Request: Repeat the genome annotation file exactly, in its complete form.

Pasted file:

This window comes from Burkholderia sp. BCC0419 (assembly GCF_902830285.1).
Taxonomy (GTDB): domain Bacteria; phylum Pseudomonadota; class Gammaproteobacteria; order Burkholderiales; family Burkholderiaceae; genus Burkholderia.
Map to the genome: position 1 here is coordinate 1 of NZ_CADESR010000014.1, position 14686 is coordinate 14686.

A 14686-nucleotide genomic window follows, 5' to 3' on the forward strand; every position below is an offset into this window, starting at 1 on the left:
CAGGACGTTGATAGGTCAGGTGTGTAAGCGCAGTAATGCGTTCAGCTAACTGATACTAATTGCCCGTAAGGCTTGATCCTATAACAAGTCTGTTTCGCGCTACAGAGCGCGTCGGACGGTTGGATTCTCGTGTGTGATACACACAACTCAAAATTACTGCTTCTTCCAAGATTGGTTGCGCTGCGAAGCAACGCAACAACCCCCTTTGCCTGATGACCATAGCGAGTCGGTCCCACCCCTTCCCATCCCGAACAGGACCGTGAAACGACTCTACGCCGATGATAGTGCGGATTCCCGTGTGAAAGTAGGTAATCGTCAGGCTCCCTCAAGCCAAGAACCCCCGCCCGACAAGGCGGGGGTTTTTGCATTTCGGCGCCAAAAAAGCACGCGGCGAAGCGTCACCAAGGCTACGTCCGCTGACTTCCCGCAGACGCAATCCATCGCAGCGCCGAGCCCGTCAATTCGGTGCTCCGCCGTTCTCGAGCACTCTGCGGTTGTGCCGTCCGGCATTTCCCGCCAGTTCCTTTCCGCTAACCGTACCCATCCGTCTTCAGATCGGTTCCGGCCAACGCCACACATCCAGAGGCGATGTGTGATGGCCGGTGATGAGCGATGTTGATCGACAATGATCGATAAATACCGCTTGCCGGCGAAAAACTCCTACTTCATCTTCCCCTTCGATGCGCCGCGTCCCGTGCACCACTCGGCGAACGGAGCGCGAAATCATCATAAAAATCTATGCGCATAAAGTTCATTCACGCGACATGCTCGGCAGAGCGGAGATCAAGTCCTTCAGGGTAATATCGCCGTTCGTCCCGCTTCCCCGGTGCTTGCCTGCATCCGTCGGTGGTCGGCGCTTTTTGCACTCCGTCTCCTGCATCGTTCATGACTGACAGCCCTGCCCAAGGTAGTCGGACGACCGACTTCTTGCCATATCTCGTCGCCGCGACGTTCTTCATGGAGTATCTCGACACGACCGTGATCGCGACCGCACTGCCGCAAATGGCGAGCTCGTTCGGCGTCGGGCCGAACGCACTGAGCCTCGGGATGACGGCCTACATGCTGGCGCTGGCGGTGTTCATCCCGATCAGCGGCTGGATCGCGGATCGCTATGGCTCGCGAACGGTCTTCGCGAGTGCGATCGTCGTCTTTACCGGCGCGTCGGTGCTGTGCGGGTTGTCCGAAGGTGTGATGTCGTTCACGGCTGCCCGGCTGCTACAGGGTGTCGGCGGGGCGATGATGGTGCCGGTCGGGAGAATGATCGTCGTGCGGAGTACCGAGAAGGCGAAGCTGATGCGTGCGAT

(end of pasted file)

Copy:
This window comes from Burkholderia sp. BCC0419 (assembly GCF_902830285.1).
Taxonomy (GTDB): domain Bacteria; phylum Pseudomonadota; class Gammaproteobacteria; order Burkholderiales; family Burkholderiaceae; genus Burkholderia.
Map to the genome: position 1 here is coordinate 1 of NZ_CADESR010000014.1, position 14686 is coordinate 14686.

A 14686-nucleotide genomic window follows, 5' to 3' on the forward strand; every position below is an offset into this window, starting at 1 on the left:
CAGGACGTTGATAGGTCAGGTGTGTAAGCGCAGTAATGCGTTCAGCTAACTGATACTAATTGCCCGTAAGGCTTGATCCTATAACAAGTCTGTTTCGCGCTACAGAGCGCGTCGGACGGTTGGATTCTCGTGTGTGATACACACAACTCAAAATTACTGCTTCTTCCAAGATTGGTTGCGCTGCGAAGCAACGCAACAACCCCCTTTGCCTGATGACCATAGCGAGTCGGTCCCACCCCTTCCCATCCCGAACAGGACCGTGAAACGACTCTACGCCGATGATAGTGCGGATTCCCGTGTGAAAGTAGGTAATCGTCAGGCTCCCTCAAGCCAAGAACCCCCGCCCGACAAGGCGGGGGTTTTTGCATTTCGGCGCCAAAAAAGCACGCGGCGAAGCGTCACCAAGGCTACGTCCGCTGACTTCCCGCAGACGCAATCCATCGCAGCGCCGAGCCCGTCAATTCGGTGCTCCGCCGTTCTCGAGCACTCTGCGGTTGTGCCGTCCGGCATTTCCCGCCAGTTCCTTTCCGCTAACCGTACCCATCCGTCTTCAGATCGGTTCCGGCCAACGCCACACATCCAGAGGCGATGTGTGATGGCCGGTGATGAGCGATGTTGATCGACAATGATCGATAAATACCGCTTGCCGGCGAAAAACTCCTACTTCATCTTCCCCTTCGATGCGCCGCGTCCCGTGCACCACTCGGCGAACGGAGCGCGAAATCATCATAAAAATCTATGCGCATAAAGTTCATTCACGCGACATGCTCGGCAGAGCGGAGATCAAGTCCTTCAGGGTAATATCGCCGTTCGTCCCGCTTCCCCGGTGCTTGCCTGCATCCGTCGGTGGTCGGCGCTTTTTGCACTCCGTCTCCTGCATCGTTCATGACTGACAGCCCTGCCCAAGGTAGTCGGACGACCGACTTCTTGCCATATCTCGTCGCCGCGACGTTCTTCATGGAGTATCTCGACACGACCGTGATCGCGACCGCACTGCCGCAAATGGCGAGCTCGTTCGGCGTCGGGCCGAACGCACTGAGCCTCGGGATGACGGCCTACATGCTGGCGCTGGCGGTGTTCATCCCGATCAGCGGCTGGATCGCGGATCGCTATGGCTCGCGAACGGTCTTCGCGAGTGCGATCGTCGTCTTTACCGGCGCGTCGGTGCTGTGCGGGTTGTCCGAAGGTGTGATGTCGTTCACGGCTGCCCGGCTGCTACAGGGTGTCGGCGGGGCGATGATGGTGCCGGTCGGGAGAATGATCGTCGTGCGGAGTACCGAGAAGGCGAAGCTGATGCGTGCGAT